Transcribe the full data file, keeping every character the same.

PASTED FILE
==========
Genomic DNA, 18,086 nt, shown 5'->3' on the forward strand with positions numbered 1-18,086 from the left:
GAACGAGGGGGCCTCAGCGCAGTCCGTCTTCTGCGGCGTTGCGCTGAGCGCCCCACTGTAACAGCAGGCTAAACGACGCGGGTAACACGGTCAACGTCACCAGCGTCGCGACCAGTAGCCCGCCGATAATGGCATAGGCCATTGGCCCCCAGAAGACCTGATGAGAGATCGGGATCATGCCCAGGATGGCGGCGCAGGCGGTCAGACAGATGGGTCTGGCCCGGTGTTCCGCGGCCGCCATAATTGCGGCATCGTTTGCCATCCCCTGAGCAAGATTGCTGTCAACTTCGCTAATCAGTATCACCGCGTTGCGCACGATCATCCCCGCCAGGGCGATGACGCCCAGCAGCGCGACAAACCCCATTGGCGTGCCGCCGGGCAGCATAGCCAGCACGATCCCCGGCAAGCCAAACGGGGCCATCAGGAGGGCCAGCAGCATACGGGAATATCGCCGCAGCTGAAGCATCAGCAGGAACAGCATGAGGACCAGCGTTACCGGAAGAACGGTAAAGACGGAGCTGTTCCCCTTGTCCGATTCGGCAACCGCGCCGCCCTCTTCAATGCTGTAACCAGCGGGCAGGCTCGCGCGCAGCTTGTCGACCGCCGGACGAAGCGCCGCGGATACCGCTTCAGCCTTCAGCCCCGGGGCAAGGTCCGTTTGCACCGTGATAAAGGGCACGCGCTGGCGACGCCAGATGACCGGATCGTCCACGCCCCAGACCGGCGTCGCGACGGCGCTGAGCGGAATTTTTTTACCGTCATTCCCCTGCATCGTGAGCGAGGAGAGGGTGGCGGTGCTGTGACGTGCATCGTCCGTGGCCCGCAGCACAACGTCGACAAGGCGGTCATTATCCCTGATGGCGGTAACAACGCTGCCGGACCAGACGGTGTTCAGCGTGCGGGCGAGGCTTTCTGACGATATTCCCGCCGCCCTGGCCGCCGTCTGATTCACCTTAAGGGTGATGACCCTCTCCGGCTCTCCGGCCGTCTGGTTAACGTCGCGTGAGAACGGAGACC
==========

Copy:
Genomic DNA, 18,086 nt, shown 5'->3' on the forward strand with positions numbered 1-18,086 from the left:
GAACGAGGGGGCCTCAGCGCAGTCCGTCTTCTGCGGCGTTGCGCTGAGCGCCCCACTGTAACAGCAGGCTAAACGACGCGGGTAACACGGTCAACGTCACCAGCGTCGCGACCAGTAGCCCGCCGATAATGGCATAGGCCATTGGCCCCCAGAAGACCTGATGAGAGATCGGGATCATGCCCAGGATGGCGGCGCAGGCGGTCAGACAGATGGGTCTGGCCCGGTGTTCCGCGGCCGCCATAATTGCGGCATCGTTTGCCATCCCCTGAGCAAGATTGCTGTCAACTTCGCTAATCAGTATCACCGCGTTGCGCACGATCATCCCCGCCAGGGCGATGACGCCCAGCAGCGCGACAAACCCCATTGGCGTGCCGCCGGGCAGCATAGCCAGCACGATCCCCGGCAAGCCAAACGGGGCCATCAGGAGGGCCAGCAGCATACGGGAATATCGCCGCAGCTGAAGCATCAGCAGGAACAGCATGAGGACCAGCGTTACCGGAAGAACGGTAAAGACGGAGCTGTTCCCCTTGTCCGATTCGGCAACCGCGCCGCCCTCTTCAATGCTGTAACCAGCGGGCAGGCTCGCGCGCAGCTTGTCGACCGCCGGACGAAGCGCCGCGGATACCGCTTCAGCCTTCAGCCCCGGGGCAAGGTCCGTTTGCACCGTGATAAAGGGCACGCGCTGGCGACGCCAGATGACCGGATCGTCCACGCCCCAGACCGGCGTCGCGACGGCGCTGAGCGGAATTTTTTTACCGTCATTCCCCTGCATCGTGAGCGAGGAGAGGGTGGCGGTGCTGTGACGTGCATCGTCCGTGGCCCGCAGCACAACGTCGACAAGGCGGTCATTATCCCTGATGGCGGTAACAACGCTGCCGGACCAGACGGTGTTCAGCGTGCGGGCGAGGCTTTCTGACGATATTCCCGCCGCCCTGGCCGCCGTCTGATTCACCTTAAGGGTGATGACCCTCTCCGGCTCTCCGGCCGTCTGGTTAACGTCGCGTGAGAACGGAGACC